I ONLY JOINED FOR THE HAT
Redoubtable Wrens at war…their trials, tribulations and triumph
A wonderfully evocative illustrated memoir that gives the reader a rare account in close-up of what life was truly like for World War II Wrens, as they were catapulted into the drudgery and deprivation, mayhem and maelstrom, and the tribulations and triumphs of war. In 1939, the young Christian Lamb felt she had to ‘do her bit’ for the war effort. Her comfortable life was about to be turned upside down. With a Naval background, the Women’s Royal Naval Service (WRNS) was the obvious choice, besides it had by far the most attractive uniform – topped by the splendid tricorne hat. On joining as a lowly Wren rating she found that this crowning glory was not for her but strictly for officers only. It was to be the first of many nasty surprises. In I Only Joined For The Hat, the author wittily describes how class and snobbery had no place in a world of girls from all social backgrounds, suddenly plunged into life together. From scrubbing floors and squad drill to coding and catering, Christian peppers her pages with amusing observations. Here is her own story, starting on the bottom rung, progressing to becoming an officer in charge of the operations room plot that followed the desperate twists and turns of the Battle of the Atlantic – and eventually finding she was tracking her fiance’s destroyer as he battled with the deadly German U-boat wolf packs. Here, too, are many as yet untold stories from fellow Wrens and Naval officers which embellish Christian’s own extraordinary experiences.
“Christian Lamb [writes]…with a mixture of humour and sensitivity in this evocative tribute to Britain’s wartime Wrens.”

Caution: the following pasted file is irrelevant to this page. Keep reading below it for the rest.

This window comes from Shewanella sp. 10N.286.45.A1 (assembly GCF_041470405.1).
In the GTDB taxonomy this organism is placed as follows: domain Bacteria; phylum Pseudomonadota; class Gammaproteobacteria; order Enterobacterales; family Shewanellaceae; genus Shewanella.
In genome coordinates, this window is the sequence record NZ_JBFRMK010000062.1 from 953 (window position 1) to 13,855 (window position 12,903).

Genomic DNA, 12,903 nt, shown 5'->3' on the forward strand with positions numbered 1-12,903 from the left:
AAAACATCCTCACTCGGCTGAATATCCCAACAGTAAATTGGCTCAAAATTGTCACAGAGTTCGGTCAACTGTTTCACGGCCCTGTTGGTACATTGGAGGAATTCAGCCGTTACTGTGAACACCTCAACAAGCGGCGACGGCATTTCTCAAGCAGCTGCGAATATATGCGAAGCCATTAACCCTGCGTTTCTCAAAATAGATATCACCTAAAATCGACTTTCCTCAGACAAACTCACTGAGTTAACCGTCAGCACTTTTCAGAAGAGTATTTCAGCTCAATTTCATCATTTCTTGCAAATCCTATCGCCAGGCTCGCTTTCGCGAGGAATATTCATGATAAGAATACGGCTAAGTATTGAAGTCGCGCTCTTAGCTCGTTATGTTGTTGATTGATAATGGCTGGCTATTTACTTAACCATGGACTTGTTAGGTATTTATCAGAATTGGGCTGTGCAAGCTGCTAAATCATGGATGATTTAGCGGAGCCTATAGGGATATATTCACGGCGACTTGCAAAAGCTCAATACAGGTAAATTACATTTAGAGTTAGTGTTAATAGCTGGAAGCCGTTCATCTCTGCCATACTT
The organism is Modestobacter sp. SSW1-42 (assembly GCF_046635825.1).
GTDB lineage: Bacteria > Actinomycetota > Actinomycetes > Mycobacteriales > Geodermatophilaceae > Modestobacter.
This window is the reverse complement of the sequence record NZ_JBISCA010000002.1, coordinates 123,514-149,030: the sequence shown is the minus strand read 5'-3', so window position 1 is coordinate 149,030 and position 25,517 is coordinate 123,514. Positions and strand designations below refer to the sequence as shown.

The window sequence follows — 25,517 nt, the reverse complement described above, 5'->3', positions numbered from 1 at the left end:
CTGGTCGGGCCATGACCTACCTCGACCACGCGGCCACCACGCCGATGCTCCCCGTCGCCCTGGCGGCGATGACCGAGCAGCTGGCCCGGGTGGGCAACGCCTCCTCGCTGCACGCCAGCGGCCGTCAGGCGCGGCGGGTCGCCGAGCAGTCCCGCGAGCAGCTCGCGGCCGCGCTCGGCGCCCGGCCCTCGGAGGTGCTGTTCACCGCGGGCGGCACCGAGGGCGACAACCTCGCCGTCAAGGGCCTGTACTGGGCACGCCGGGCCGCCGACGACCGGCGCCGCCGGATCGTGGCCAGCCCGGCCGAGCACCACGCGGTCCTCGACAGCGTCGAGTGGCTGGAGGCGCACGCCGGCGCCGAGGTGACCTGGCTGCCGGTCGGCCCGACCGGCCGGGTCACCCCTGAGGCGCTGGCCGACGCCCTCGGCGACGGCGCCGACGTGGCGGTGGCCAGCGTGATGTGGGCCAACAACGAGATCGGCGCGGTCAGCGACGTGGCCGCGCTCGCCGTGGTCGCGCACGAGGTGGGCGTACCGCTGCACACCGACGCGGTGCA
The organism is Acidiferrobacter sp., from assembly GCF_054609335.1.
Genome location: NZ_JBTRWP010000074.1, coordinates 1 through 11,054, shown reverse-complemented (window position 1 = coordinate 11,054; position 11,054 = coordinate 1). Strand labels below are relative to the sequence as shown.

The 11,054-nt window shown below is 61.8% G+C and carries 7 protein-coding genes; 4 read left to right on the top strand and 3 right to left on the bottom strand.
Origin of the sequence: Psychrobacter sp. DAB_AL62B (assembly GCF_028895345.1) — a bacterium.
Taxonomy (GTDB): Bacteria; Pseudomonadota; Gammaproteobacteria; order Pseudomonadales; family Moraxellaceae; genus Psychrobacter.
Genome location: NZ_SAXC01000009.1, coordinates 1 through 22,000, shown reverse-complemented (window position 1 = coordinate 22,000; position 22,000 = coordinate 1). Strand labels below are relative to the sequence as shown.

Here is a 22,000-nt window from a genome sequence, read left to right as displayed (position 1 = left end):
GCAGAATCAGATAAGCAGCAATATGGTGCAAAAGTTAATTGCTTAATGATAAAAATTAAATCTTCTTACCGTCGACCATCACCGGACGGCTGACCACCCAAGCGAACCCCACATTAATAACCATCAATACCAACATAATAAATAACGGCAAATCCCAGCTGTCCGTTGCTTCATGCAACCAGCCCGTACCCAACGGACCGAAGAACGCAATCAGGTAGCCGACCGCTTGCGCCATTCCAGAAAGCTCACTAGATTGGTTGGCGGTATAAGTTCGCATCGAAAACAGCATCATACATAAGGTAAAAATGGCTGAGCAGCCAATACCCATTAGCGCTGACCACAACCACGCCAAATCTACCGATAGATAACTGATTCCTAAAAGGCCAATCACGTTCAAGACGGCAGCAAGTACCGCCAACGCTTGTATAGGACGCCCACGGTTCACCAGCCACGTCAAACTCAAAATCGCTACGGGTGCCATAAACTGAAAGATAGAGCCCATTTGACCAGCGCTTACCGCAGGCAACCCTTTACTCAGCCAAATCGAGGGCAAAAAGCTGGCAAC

Colin Bradley, Western Morning News
“Very jolly book of Wrens’ stories… What shines through this collection of memories and letters is the redoubtable spirit of these women, who braved all sorts of hardships with the greatest of good humour.”
“Lamb is jolly and enthusiastic company; words such as ‘splendidly’ and ‘heavenly’ pepper the text. The stories reveal the extent of women’s involvement in the war…and are as a consequence a valuable reminder of the social complexity of the 1940s.”
Jerome de Groot, Financial Times
“The indomitable Christian Lamb has done it again… Anyone who had a relation in the Wrens during the war will find this intimate insight fascinating… The author herself comes across as an eminently sensible person with an acute perception of human nature, tempered with a wry wit.”
Robin Hanbury-Tenison, Country Life
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Christian Lamb is a very spry nonogenarian. This is her second book – The first, From the Ends of the Earth (Bene Factum 2004), about plant collectors and the rare plants in her garden, achieved widespread publicity and acclaim. In addition, she has also written This Infant Adventure and Cruising Along. Christian lives in London and still travels widely. She lectures on plants and plant collectors and is a Fellow of the Linnaean Society.
|Dimensions||234 x 156 x 25 mm|